On the Digital Frontier: Stakeholders in Rural Areas Take on Educational Technology and Schooling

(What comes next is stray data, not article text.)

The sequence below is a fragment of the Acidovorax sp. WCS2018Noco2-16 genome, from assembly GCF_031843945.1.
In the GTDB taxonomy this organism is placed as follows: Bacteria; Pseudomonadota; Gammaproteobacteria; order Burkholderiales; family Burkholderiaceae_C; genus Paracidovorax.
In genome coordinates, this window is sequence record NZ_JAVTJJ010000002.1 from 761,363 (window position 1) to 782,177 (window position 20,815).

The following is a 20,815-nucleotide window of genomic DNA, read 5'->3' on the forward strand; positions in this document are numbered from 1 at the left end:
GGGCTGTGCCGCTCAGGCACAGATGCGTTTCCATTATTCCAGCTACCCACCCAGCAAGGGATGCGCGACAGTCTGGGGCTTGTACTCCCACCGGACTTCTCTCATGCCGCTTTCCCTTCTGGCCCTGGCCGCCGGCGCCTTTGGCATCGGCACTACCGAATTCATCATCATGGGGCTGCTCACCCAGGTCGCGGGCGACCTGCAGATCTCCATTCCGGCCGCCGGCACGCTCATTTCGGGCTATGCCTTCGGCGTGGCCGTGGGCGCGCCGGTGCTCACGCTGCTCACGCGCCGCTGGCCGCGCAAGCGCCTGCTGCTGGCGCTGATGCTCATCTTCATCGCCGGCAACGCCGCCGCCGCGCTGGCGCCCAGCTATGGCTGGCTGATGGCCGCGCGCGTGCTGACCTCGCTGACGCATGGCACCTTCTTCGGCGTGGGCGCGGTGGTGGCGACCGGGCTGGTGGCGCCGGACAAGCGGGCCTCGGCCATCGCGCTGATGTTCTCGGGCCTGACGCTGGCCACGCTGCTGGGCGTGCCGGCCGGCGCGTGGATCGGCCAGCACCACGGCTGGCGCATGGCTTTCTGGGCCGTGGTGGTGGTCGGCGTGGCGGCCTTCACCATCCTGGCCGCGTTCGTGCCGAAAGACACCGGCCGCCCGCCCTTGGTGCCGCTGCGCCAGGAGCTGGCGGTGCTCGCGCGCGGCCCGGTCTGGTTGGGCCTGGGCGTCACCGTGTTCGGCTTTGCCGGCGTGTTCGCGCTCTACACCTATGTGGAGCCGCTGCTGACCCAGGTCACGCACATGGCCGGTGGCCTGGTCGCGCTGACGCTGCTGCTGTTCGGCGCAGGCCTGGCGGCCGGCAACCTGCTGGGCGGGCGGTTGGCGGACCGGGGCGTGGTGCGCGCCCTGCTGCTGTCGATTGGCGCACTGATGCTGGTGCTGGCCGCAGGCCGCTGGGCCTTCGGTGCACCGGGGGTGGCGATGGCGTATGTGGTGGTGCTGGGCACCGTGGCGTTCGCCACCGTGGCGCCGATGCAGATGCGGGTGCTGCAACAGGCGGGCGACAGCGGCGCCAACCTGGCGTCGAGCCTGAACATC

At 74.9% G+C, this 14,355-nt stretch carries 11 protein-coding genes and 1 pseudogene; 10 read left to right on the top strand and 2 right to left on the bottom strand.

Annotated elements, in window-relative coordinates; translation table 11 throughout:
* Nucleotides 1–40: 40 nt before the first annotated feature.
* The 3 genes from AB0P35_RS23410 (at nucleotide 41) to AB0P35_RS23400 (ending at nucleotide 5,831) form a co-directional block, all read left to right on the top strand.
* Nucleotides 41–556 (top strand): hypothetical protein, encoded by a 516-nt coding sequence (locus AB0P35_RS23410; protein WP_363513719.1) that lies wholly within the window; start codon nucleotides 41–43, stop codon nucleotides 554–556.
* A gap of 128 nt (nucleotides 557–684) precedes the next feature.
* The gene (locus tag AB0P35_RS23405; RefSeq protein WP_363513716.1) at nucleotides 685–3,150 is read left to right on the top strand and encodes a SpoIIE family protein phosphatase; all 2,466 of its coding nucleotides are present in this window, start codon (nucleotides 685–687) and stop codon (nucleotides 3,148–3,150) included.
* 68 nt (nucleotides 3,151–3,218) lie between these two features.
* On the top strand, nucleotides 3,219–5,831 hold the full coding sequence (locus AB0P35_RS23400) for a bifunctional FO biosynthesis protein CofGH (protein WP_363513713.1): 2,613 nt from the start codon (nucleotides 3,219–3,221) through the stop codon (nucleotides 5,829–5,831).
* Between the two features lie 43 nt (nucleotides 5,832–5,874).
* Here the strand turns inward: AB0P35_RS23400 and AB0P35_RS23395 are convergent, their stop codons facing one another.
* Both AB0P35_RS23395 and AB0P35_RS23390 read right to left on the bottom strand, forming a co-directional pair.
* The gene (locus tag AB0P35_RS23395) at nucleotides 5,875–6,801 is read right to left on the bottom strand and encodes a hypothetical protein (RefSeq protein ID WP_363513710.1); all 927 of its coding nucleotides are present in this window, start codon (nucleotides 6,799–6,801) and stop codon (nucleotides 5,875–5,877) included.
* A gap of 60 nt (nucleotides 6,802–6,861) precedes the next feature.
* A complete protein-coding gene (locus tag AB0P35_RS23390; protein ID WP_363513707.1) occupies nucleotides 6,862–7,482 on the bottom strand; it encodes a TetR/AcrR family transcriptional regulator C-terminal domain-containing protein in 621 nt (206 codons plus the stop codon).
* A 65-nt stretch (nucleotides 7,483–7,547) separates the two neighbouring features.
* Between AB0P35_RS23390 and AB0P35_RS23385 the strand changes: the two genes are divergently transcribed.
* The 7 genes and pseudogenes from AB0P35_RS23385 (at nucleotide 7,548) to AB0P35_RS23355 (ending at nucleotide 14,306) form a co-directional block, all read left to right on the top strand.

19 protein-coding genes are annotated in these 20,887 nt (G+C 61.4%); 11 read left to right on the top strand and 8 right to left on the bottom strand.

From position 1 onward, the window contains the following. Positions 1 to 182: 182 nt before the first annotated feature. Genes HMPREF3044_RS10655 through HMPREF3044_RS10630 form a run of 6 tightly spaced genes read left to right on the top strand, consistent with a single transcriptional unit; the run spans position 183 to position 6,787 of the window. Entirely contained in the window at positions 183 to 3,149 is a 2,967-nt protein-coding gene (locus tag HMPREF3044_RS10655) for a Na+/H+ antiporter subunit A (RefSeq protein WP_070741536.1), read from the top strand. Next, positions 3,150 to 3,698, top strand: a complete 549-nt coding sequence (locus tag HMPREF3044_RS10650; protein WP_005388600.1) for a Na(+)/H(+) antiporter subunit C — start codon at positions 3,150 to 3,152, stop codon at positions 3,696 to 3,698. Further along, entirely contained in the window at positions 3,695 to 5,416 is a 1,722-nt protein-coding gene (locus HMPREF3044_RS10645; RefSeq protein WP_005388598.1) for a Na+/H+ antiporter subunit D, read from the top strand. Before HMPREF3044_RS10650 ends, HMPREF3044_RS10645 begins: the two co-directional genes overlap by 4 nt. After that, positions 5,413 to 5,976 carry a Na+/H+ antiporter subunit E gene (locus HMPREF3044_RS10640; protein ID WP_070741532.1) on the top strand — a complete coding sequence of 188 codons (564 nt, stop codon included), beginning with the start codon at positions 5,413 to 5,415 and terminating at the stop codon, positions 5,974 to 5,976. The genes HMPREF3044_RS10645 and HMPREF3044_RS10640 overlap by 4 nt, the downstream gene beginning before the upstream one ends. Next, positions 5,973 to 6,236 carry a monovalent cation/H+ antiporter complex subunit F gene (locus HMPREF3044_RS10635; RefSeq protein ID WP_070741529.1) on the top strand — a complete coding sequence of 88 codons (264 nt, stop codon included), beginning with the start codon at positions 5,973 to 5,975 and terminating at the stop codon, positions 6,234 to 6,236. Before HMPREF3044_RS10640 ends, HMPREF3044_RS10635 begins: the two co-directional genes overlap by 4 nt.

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Even in the most remote U.S. rural contexts today technology is a part of schooling. This article explores stakeholders’ perceptions of educational technology as it relates to schooling in six rural districts in the state of Idaho. Stakeholder descriptions were collected using sondeo style focus groups with seven specific groups (students, parents, teachers, support staff, community members, principals, boards, and superintendents) in each district (n = 42). Stakeholders believe the educational technology in their schooling environments is both necessary and welcome in their districts; however, their assessments indicated that despite a decades-long policy push aimed at increasing educational equity, augmenting schooling facilities with technology presents complex resourcing challenges. The conclusion explores how different experiences and conceptualizations of context shape individuals’ understanding and implementation of educational technology. We argue that a more contextualized view of technology-oriented change is needed. One that better positions rural place as something to be protected (as opposed to overcome) in order to leverage the best of both what technology and place have to offer in changing rural communities.